Pastor Gregg Schoof, a Baptist missionary to Rwanda and the operator of the Amazing Grace Christian radio, was arrested by Rwandan law enforcement officials in Kigali, the country's capital on Monday before he could hold a scheduled news conference to denounce the government for closing churches.
The Rwandan government has closed the pastor's church, radio station, and has also refused to renew visas for Schoof and his family. The family's website states the Schoofs have served as missionaries in the southeast African country since 2003.
According to the New York Times, Schoof was preparing to give his final news conference when he was arrested by Rwandan police.
In a press release handed out to members of the media before the news conference, Schoof said, "I did not come here to fight the government. I came to preach the Gospel. But this government has taken a stand against God with its heathen practices."
Photo of the Schoof family from their missionary website.
The BBC reported the pastor had booked a site for the news conference, but the owners denied him access right before it was to begin. Police then arrested Schoof as he stood outside talking to the media.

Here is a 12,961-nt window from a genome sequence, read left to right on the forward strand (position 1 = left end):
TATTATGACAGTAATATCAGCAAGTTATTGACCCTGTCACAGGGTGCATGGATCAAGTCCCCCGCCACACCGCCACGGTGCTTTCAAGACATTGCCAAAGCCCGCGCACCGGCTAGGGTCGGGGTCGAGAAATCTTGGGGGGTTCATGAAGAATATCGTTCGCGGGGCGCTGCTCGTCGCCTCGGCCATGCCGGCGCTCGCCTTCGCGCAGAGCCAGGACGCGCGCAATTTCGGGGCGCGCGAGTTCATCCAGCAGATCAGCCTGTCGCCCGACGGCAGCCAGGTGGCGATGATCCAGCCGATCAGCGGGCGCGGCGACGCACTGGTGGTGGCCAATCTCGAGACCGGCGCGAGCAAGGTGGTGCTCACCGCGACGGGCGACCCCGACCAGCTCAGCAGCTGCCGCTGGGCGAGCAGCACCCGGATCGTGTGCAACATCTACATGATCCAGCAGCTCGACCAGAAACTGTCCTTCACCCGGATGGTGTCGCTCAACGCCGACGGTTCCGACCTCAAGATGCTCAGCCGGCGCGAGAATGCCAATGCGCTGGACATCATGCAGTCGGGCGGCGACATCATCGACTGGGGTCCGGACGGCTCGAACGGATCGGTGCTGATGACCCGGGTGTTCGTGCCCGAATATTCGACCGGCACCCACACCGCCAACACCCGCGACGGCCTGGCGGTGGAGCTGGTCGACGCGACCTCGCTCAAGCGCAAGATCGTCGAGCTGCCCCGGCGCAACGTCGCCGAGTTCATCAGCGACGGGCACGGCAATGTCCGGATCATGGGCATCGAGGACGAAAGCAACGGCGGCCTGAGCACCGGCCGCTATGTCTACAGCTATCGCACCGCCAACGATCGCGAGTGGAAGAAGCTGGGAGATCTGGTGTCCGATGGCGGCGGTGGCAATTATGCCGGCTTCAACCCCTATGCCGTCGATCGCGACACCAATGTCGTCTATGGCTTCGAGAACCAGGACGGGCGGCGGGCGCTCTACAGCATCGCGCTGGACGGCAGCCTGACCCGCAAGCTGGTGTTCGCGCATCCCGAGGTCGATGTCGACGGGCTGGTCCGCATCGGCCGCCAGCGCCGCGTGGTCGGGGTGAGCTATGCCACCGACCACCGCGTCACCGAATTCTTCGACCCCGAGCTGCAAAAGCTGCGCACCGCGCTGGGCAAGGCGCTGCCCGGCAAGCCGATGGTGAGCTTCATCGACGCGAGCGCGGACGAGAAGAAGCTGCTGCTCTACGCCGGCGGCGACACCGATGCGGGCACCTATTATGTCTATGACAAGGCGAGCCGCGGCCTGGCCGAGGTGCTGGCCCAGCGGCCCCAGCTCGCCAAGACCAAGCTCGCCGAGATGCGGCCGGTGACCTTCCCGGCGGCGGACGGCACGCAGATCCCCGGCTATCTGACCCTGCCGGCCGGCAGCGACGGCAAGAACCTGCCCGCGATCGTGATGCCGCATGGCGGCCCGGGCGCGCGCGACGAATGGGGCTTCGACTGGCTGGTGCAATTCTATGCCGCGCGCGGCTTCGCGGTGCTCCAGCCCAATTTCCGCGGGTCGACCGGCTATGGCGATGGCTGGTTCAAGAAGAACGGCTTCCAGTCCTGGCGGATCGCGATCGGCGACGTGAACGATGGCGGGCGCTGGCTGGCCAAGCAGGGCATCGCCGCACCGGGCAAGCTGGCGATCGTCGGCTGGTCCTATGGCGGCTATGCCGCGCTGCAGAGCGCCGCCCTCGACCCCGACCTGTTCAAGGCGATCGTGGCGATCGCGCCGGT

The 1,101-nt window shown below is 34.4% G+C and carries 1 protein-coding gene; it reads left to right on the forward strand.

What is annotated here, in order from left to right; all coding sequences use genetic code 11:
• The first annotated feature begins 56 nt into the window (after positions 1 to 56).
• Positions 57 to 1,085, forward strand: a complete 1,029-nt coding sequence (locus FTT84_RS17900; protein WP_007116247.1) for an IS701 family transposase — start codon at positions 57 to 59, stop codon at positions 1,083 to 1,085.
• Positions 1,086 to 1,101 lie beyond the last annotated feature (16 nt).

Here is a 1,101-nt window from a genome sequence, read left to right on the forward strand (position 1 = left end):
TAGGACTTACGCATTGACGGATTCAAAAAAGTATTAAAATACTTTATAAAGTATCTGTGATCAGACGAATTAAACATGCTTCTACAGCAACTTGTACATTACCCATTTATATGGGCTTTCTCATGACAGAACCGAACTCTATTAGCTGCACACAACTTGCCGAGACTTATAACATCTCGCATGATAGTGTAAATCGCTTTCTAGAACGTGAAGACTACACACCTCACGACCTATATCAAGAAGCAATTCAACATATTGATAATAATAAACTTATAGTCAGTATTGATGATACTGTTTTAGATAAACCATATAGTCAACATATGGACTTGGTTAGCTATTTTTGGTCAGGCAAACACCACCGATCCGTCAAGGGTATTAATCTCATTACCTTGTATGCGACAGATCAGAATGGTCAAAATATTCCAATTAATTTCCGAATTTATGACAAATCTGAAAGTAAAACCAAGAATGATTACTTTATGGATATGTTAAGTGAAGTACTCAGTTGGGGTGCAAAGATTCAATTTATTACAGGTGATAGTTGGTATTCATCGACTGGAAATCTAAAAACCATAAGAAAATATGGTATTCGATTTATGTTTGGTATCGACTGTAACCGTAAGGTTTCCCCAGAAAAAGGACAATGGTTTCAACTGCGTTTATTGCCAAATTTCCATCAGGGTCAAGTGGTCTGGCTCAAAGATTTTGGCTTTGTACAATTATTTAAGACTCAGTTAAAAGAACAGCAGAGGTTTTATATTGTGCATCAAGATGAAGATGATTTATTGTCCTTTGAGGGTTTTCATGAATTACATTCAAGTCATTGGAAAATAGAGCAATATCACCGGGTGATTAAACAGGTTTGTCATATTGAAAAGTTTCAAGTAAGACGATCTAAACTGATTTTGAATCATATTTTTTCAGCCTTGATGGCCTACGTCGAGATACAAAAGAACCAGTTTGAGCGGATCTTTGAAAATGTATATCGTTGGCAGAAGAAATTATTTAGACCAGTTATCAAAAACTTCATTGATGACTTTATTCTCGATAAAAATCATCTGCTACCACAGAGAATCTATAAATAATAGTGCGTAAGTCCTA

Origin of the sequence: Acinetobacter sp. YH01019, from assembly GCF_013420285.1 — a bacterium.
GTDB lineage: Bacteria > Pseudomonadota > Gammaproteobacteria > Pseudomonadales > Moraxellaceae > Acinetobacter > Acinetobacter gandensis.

"We arrested Mr. Schoof and handed him over to the Rwanda Investigative Bureau," police spokesman John Bosco Kabera told AFP news agency.
"He was arrested for holding an illegal meeting with journalists in a public space. It is illegal to hold meetings in public spaces without authorization," Kabera said.
Schoof's church was closed in February. The radio station was also closed last year after a government official said it aired a sermon in which a speaker called women "evil." The pastor took the station's closing to court, but his case has not been heard, according to the Times.
Schoof posted his testimony to the court about the government's illegal closing of his radio station on the station's Facebook page.
Schoof said in his statement that the speaker's sermon about "evil" women had been taken out of context. He said the speaker was preaching about bad churches, not about bad women. And the local media had picked up the government's mistake and amplified it.
As CBN News has reported, in an effort to gain more control over the country's religious community, the government of Rwanda had closed thousands of churches and dozens of mosques, accusing them of failing to comply with building safety standards.
Human rights groups have accused President Paul Kagame's government of clamping down on freedom of expression, which the president has denied.
Six Pentecostal pastors who protested the church closures were arrested last year and accused of "illegal meetings with bad intentions," according to The Associated Press.
Local media has reported that more than 8,000 churches have been closed so far across the country.